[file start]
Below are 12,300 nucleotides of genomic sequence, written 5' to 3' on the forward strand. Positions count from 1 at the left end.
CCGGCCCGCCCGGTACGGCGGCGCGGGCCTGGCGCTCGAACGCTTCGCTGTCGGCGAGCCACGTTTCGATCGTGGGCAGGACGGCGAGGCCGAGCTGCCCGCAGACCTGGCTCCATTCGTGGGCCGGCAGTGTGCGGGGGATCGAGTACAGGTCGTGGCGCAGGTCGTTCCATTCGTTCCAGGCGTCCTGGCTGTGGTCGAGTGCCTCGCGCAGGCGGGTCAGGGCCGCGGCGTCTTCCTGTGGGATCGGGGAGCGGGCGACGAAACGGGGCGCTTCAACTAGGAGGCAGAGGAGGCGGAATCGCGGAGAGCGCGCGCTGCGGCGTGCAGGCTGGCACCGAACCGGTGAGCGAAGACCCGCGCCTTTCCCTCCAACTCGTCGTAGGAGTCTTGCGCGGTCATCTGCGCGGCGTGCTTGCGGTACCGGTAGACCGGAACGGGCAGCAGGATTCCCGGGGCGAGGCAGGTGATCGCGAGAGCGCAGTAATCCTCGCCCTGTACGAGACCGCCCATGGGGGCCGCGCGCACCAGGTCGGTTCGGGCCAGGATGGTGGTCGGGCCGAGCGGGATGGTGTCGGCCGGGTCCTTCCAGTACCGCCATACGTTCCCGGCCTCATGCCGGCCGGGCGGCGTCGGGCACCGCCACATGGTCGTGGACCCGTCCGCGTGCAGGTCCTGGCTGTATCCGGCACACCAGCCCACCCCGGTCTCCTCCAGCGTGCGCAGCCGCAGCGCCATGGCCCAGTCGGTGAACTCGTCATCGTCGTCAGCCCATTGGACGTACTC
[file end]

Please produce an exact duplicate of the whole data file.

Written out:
Below are 12,300 nucleotides of genomic sequence, written 5' to 3' on the forward strand. Positions count from 1 at the left end.
CCGGCCCGCCCGGTACGGCGGCGCGGGCCTGGCGCTCGAACGCTTCGCTGTCGGCGAGCCACGTTTCGATCGTGGGCAGGACGGCGAGGCCGAGCTGCCCGCAGACCTGGCTCCATTCGTGGGCCGGCAGTGTGCGGGGGATCGAGTACAGGTCGTGGCGCAGGTCGTTCCATTCGTTCCAGGCGTCCTGGCTGTGGTCGAGTGCCTCGCGCAGGCGGGTCAGGGCCGCGGCGTCTTCCTGTGGGATCGGGGAGCGGGCGACGAAACGGGGCGCTTCAACTAGGAGGCAGAGGAGGCGGAATCGCGGAGAGCGCGCGCTGCGGCGTGCAGGCTGGCACCGAACCGGTGAGCGAAGACCCGCGCCTTTCCCTCCAACTCGTCGTAGGAGTCTTGCGCGGTCATCTGCGCGGCGTGCTTGCGGTACCGGTAGACCGGAACGGGCAGCAGGATTCCCGGGGCGAGGCAGGTGATCGCGAGAGCGCAGTAATCCTCGCCCTGTACGAGACCGCCCATGGGGGCCGCGCGCACCAGGTCGGTTCGGGCCAGGATGGTGGTCGGGCCGAGCGGGATGGTGTCGGCCGGGTCCTTCCAGTACCGCCATACGTTCCCGGCCTCATGCCGGCCGGGCGGCGTCGGGCACCGCCACATGGTCGTGGACCCGTCCGCGTGCAGGTCCTGGCTGTATCCGGCACACCAGCCCACCCCGGTCTCCTCCAGCGTGCGCAGCCGCAGCGCCATGGCCCAGTCGGTGAACTCGTCATCGTCGTCAGCCCATTGGACGTACTC